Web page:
* Mail clients (Evolution or Thunderbird) crashing but leaving dead processes around that had to be manually killed before they'd relaunch;
* Painfully difficult and buggy central configuration and management of things like desktop profiles, mail setup, etc;
* Handling of archives in email attachments, those horrible broken outlook TNEF files, etc, sucked;
* Printing was painful and buggy despite my being quite careful to get only native PostScript printers. Various apps would generate broken PS in all sorts of exciting ways, or CUPS would set job options that printers would choke on, basic printer features were unusable, etc etc;
* Random app devs who decided to call umask(0700) and override the system umask before creating files, because OBVIOUSLY they know better than the user and sysadmin what the file/dir creation perms should be;
* Numerous apps that'd suppress the setgid bit when creating new subdirectories in shared working trees, leading to more permissions issues;
* I was nervous about even minor upgrades to fix bugs, because for every bug fixed there'd usually be three new exiting bugs;
* For the Windows desktops (for a few users who needed accounting packages etc) using Samba for roaming profiles, *tons* of profile corruption issues, endless printing problems, incredibly poor performance, and difficulties interoperating with the Linux desktops

These were "basic users" who needed little more than word processing and occasional use of other simple document exchange, PDF viewing, printing (oh god, so much printing), email and simple attachment handling, and image viewing/sorting/saving. They weren't doing anything complicated.

Windows 7, Active Directory, and Group Policy were an incredible breath of fresh air when we bit the bullet and switched over after acquiring a Win2k8 R2 server for unrelated reasons. Sure, they have plenty of problems - but wow, did it work better overall. Things like volume shadow copy snapshots of server-side roaming profiles were a huge improvement over periodic bacula snapshots of bits of user homedir state.

The main problems we had with Windows were with roaming profiles - and were caused by obvious bugs in OpenOffice, Firefox (moved to Chrome which was better), etc, especially keeping piles of temp state in %APPDATA% not %LOCALAPPDATA% where it should be, modifying SQLite databases directly on remote storage, etc. These apps don't get tested on "business network" type setups, with roaming profiles and redirection, and they don't follow MS's recommendations on file layout etc. It shows.

The only serious issue I had with the Windows deployment was that %APPDATA% redirection for roaming profiles is horribly broken with caching enabled; the sync tool just throws a spak, gives up, and waits for the user to resolve conflicts. It's quite capable of creating conflicts even if there's never any connectivity problem, and the results are messy. Once I disabled offline access and caching for %APPDATA% (a significant performance hit, and it meant that if the server was down even briefly all clients would just freeze) the sync issues went away, but it wasn't a great compromise.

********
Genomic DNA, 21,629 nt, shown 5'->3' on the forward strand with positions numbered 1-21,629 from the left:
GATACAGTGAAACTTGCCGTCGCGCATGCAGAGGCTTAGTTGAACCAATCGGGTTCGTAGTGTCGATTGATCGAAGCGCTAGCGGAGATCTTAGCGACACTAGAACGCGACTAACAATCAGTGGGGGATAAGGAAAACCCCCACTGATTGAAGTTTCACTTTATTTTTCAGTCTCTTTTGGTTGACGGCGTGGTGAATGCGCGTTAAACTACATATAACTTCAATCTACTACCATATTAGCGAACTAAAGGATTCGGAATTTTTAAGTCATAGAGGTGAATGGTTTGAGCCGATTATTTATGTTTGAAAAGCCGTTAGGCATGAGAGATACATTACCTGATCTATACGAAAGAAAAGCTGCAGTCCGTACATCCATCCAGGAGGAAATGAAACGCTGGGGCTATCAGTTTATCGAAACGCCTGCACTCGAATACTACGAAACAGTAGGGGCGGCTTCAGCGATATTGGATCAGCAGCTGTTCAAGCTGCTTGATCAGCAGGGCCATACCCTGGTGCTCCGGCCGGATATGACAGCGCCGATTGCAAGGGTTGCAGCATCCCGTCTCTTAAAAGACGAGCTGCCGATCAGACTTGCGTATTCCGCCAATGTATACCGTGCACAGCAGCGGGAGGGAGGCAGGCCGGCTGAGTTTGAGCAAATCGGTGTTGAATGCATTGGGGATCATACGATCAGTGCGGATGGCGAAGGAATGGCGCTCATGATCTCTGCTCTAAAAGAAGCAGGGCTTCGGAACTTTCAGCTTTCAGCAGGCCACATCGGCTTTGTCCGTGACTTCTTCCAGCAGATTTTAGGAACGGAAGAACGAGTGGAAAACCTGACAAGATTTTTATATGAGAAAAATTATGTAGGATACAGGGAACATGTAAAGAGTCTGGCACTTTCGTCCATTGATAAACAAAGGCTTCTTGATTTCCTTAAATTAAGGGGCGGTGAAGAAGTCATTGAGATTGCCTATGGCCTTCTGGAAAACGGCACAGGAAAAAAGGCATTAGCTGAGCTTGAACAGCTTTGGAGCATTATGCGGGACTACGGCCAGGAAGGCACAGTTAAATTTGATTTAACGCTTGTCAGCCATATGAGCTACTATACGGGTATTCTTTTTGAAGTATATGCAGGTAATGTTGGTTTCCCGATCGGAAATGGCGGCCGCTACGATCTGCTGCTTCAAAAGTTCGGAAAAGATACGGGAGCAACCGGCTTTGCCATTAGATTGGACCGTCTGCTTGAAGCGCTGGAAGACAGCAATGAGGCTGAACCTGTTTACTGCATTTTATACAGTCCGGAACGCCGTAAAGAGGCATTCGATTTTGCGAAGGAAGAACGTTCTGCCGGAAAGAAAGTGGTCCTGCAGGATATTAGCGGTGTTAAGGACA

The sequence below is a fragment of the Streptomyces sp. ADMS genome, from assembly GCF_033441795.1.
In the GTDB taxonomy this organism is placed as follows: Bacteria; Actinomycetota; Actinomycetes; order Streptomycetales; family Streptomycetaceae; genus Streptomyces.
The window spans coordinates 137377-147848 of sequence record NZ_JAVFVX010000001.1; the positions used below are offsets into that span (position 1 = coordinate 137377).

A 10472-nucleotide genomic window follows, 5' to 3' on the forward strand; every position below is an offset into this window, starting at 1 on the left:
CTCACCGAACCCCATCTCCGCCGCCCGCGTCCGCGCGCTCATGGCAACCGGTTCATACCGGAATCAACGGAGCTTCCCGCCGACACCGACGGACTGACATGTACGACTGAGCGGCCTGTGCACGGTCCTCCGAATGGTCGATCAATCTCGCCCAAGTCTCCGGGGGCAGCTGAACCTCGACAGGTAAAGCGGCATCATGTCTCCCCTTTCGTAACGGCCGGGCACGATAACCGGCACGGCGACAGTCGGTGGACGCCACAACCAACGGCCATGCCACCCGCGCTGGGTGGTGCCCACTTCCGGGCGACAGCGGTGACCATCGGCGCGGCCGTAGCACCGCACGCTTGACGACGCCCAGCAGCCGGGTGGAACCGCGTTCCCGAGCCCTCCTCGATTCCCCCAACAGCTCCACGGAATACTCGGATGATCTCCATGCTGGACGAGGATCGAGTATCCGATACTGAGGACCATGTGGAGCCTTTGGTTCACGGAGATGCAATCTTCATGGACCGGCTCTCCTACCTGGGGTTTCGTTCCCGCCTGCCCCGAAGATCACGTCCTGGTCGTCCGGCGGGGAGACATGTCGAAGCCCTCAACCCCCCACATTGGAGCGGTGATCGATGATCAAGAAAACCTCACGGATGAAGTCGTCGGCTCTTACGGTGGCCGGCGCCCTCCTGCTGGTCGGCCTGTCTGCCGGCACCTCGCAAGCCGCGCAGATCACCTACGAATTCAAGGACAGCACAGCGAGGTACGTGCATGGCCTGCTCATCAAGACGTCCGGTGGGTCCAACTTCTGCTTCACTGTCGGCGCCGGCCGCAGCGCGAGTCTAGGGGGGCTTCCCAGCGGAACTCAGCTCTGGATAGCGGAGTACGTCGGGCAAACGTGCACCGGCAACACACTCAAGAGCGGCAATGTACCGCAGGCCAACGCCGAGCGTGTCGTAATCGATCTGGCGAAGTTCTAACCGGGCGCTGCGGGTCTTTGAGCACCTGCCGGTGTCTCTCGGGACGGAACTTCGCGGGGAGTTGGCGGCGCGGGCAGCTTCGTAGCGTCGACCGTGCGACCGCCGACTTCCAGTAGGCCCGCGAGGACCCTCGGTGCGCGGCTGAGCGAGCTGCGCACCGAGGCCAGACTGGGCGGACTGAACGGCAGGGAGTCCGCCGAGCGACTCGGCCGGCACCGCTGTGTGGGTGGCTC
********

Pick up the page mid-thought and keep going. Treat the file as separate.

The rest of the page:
I wasted a huge amount of time babysitting the Linux desktops. I reported so many bugs, wrote so many patches - even though back then my C programming was ... er ... limited, so I could only tackle some issues. It was whack-a-mole, and it was no fun at all.

I use Linux on my laptop for work, and I'd hate to use anything else. Though with the KDE4/GNOME3 thing I'm getting less fond of it. For basic end users, though? Nope. No way, never again.

Comment: Re:I fix it (Score 1) 430

... and yes, I know it's hard. I've spent *hours* figuring something out to write it up. Many, many times.

OTOH, I'm using someone else's often very good work for free. Perhaps it's not an efficient use of time ... but then if I've paid for something I often find I still have to dig around and figure out issues with it anyway.

Comment: Re:Hence, "Software Engineer" == MYTH (Score 1) 430

I love the way that people who don't contribute themselves describe those who do as "lazy" and demand that they make "excuses" for not doing what they're doing well enough to meet the standards of random other people.

This attitude actually makes the problem worse. "Screw you, why should I bother documenting something I wrote for me when some asshole's going to come along and tell me it's not good enough for them anyway? What'd they ever do? I'll just make it work for me."

Comment: Re:Hence, "Software Engineer" == MYTH (Score 1) 430

Your point is somewhat accurate, if poorly made.

You neglect important externalities though. Often the devs are competent, but working to unrealistic deadlines and with priorities that specify that the product must work - not be pretty or properly documented.

You'll find this attitude in many fast-moving industries with little regulatory oversight.

Heavier regulation tends to force better processes, better documentation, higher standards for QA, etc ... and greatly increase the cost and time taken for everything.

It's a trade-off. You would clearly prefer the trade-off to be more toward a process-based, managed system than it currently is. Are you also willing to pay 3x as much for software? To greatly reduce what's available or possible for people to build for free, or make it entirely impossible?

I share your frustration, but unlike you I don't think the answers are simple, or that the explanation is that people other than you (obviously) are stupid.

Comment: Re:Yes! (Score 1) 430

I find it incredibly valuable to talk to people who don't already know the system/problem/etc well. They often see what I can't because I'm already too immersed in it. When they don't, they're still useful because they force me to fully explain the problem and in the process often identify an error in my reasoning.

I often write explanations to this imaginary new user now, when I'm trying to figure something out. Or I tell it to my partner - I work from home so there's nobody else. If she's not interested, well, the baby has no choice but to listen ;-)